Ray Spalding's had enough of his wife, Paula. He's left his home in Edinburgh's Southside and headed for Belfast. It's safer there.
Unknown to Ray, Paula's also had enough of him. She's not going back home. Not now, not ever.
Jesse Spalding wakes up one morning to find both his parents gone. And he can't tell anyone or he'll be taken into care.
As time passes and bills need paying, all Jesse can rely on are his wits, his friend Archie and his dad's 1950s record collection.
Southsiders is a powerful short novel that follows the spiralling fortunes of Ray and Jesse, pushing father and son to their limits while they struggle against the odds in the darker shadows of two of Britain's capital cities.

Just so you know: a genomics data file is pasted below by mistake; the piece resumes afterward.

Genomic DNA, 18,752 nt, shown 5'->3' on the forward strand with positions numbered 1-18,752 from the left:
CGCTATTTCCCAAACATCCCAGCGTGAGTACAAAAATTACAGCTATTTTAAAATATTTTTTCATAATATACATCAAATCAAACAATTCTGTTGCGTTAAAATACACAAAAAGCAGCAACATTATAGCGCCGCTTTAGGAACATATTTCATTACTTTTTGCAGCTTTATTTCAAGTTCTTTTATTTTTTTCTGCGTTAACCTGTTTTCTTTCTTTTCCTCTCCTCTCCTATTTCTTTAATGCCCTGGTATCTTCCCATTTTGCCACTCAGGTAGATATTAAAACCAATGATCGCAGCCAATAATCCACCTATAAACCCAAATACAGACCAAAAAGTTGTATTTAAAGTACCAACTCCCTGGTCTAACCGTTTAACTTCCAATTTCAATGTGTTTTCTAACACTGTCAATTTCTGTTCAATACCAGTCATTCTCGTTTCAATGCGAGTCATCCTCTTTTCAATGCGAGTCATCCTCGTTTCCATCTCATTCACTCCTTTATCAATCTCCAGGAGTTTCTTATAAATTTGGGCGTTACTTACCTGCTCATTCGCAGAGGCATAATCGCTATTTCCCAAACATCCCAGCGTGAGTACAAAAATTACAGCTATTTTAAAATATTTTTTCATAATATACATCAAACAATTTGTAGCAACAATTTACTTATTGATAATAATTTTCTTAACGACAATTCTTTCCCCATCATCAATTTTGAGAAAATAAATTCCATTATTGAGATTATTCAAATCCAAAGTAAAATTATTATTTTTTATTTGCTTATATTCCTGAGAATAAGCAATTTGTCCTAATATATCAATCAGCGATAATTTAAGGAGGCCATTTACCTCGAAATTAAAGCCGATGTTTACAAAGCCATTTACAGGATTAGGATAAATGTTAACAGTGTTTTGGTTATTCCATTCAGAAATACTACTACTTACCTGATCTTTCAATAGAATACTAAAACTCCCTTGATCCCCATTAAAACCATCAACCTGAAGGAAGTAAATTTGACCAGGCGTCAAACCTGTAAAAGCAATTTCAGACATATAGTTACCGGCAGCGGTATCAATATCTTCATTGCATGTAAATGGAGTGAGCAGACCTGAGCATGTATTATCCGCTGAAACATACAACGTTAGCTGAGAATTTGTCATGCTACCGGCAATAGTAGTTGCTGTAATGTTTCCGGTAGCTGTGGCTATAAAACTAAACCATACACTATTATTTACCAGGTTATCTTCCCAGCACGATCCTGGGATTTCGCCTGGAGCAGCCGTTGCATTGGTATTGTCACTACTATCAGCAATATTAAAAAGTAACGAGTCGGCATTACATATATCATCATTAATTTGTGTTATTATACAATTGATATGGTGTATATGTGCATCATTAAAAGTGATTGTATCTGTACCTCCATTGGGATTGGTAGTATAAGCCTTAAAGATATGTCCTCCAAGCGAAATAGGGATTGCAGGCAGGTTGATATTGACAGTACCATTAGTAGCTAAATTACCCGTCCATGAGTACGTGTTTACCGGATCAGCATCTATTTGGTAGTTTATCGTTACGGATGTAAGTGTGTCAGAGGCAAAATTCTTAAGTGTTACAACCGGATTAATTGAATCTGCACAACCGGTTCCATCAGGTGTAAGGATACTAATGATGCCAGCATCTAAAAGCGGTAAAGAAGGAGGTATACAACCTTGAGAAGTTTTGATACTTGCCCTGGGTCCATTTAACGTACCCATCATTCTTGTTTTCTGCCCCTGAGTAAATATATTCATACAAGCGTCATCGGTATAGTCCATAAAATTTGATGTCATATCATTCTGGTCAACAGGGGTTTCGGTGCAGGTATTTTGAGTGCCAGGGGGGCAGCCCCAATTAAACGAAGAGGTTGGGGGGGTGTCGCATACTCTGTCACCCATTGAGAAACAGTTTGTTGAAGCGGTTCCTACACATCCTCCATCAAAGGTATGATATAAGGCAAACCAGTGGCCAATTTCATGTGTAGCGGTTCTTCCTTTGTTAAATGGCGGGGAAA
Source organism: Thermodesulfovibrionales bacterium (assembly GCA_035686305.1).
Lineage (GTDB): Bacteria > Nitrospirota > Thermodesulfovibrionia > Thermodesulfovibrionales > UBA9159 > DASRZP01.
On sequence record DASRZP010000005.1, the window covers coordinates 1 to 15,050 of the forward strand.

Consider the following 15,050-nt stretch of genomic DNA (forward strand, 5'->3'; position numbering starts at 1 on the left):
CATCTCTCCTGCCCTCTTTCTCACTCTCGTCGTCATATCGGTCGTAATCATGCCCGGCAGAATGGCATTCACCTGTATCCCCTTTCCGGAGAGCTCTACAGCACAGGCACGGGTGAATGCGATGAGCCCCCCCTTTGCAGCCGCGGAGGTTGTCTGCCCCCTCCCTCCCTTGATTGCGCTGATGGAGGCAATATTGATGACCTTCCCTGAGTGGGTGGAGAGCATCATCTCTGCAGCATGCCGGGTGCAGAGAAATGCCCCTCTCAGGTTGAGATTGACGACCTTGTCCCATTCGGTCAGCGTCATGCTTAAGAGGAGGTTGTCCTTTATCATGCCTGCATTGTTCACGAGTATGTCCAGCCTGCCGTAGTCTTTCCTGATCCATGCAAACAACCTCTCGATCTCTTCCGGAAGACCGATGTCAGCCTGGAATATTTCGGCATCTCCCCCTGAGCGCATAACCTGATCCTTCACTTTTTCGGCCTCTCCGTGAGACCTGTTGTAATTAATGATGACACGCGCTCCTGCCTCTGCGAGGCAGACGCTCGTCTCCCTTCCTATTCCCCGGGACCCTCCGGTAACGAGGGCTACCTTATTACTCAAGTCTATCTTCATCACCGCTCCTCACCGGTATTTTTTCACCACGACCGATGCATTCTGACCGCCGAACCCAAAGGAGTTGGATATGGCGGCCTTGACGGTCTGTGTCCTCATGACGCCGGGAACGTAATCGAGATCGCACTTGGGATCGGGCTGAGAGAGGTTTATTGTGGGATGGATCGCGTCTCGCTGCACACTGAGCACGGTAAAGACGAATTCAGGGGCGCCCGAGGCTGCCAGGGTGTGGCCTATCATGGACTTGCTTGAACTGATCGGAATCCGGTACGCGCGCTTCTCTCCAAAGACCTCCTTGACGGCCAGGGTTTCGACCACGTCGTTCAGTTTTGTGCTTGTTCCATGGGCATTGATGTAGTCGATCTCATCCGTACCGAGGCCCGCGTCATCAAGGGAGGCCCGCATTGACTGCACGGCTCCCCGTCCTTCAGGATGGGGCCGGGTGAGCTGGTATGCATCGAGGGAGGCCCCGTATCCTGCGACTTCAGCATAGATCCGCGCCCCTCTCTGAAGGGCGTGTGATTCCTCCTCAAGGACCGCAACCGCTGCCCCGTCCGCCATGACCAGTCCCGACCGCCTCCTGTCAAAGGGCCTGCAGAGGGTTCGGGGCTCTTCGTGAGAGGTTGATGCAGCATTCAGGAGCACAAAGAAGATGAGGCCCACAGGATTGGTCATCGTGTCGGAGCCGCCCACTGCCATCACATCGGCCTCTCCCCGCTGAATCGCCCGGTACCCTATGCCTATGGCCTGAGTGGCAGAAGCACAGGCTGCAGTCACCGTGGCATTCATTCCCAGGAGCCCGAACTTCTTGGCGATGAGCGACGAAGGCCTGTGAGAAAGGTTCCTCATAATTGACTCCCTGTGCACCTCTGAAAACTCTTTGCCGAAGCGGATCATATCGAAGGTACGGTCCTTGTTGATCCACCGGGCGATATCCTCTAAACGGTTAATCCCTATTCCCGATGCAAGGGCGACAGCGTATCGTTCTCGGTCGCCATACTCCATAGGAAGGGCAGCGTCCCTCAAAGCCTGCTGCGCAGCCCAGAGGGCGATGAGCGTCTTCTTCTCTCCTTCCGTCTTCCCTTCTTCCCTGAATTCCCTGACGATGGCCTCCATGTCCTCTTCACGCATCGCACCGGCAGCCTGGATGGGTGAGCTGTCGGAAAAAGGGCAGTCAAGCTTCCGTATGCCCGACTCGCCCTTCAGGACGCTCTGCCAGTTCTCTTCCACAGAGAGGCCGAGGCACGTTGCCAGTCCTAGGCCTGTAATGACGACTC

It doesn’t take long for Ray Spalding to realise that prison is nothing like an Elvis Presley movie. The warden has no intention of throwing a party and the only bands Ray encounters are gangs of hard men. When an old adversary seeks him out, Ray decides his only chance for survival is escape.
Ray’s son, Jesse, is discovering that being on the run in the middle of winter is no fun. With his stamina stretched to the limits, he’s ready to surrender himself to social services. At least that way he can see his girlfriend again.
Danny Boy is the man in the middle. He thinks he can break Ray from prison and reunite father and son. All he needs is an ambulance, a funeral, the help of some of his old friends and a big slice of good fortune.
Southsiders: Jailhouse Rock takes you for an eventful ride on a Mystery Train where the destination is as likely to be the Heartbreak Hotel as the Promised Land.